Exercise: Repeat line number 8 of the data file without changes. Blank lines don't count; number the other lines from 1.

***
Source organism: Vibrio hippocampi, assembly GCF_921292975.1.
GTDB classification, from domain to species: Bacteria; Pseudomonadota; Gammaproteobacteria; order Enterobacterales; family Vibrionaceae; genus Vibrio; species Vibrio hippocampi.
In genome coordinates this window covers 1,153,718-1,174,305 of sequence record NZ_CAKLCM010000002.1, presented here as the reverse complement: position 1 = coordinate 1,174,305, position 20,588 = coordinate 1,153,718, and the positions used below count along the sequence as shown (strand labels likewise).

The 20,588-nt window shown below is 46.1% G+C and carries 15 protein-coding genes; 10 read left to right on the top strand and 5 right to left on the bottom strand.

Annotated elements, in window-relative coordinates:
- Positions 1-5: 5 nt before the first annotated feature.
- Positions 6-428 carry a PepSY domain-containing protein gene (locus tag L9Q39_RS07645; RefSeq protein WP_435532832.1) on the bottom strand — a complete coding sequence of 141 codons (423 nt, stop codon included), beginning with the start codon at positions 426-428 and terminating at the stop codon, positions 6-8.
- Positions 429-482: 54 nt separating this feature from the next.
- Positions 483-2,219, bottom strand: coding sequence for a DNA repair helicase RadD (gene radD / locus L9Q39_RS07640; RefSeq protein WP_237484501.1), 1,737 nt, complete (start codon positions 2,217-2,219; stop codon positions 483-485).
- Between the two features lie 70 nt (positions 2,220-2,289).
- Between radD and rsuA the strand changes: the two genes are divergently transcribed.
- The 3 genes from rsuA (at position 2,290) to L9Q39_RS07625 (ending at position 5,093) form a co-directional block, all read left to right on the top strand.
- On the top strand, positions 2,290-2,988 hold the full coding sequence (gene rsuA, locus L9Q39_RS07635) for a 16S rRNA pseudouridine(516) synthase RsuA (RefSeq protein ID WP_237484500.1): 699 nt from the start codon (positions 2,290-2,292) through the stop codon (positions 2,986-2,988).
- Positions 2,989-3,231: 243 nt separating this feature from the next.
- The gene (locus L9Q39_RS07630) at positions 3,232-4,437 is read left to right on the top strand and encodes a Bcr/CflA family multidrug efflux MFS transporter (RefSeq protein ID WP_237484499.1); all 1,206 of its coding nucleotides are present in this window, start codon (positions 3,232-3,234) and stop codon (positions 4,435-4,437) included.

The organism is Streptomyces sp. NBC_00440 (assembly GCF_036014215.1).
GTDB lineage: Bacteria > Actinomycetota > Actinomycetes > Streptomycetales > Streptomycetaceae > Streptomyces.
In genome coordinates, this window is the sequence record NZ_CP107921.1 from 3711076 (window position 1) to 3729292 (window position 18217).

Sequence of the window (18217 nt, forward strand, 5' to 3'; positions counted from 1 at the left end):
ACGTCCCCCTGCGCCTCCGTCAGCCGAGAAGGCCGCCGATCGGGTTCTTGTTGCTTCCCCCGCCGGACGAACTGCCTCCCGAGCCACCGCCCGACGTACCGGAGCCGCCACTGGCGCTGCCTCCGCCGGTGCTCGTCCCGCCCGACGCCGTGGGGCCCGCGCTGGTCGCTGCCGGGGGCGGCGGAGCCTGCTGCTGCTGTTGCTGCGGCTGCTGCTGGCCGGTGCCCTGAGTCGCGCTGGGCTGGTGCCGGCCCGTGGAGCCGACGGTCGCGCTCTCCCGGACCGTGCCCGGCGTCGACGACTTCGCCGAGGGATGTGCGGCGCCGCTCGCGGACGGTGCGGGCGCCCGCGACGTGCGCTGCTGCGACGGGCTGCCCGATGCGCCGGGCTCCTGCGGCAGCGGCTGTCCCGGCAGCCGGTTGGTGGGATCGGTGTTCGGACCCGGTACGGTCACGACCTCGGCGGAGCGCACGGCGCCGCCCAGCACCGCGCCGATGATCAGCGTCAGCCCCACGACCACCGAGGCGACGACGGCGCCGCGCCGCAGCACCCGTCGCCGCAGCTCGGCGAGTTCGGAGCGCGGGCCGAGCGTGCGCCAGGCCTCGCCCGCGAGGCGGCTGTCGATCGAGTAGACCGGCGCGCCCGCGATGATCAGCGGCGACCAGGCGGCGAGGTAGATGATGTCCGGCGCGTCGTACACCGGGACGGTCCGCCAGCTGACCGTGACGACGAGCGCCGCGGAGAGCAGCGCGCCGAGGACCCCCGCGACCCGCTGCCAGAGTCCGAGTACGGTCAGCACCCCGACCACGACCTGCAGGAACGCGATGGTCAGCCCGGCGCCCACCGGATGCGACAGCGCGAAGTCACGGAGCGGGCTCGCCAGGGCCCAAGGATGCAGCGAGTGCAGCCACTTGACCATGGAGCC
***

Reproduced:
- Positions 429-482: 54 nt separating this feature from the next.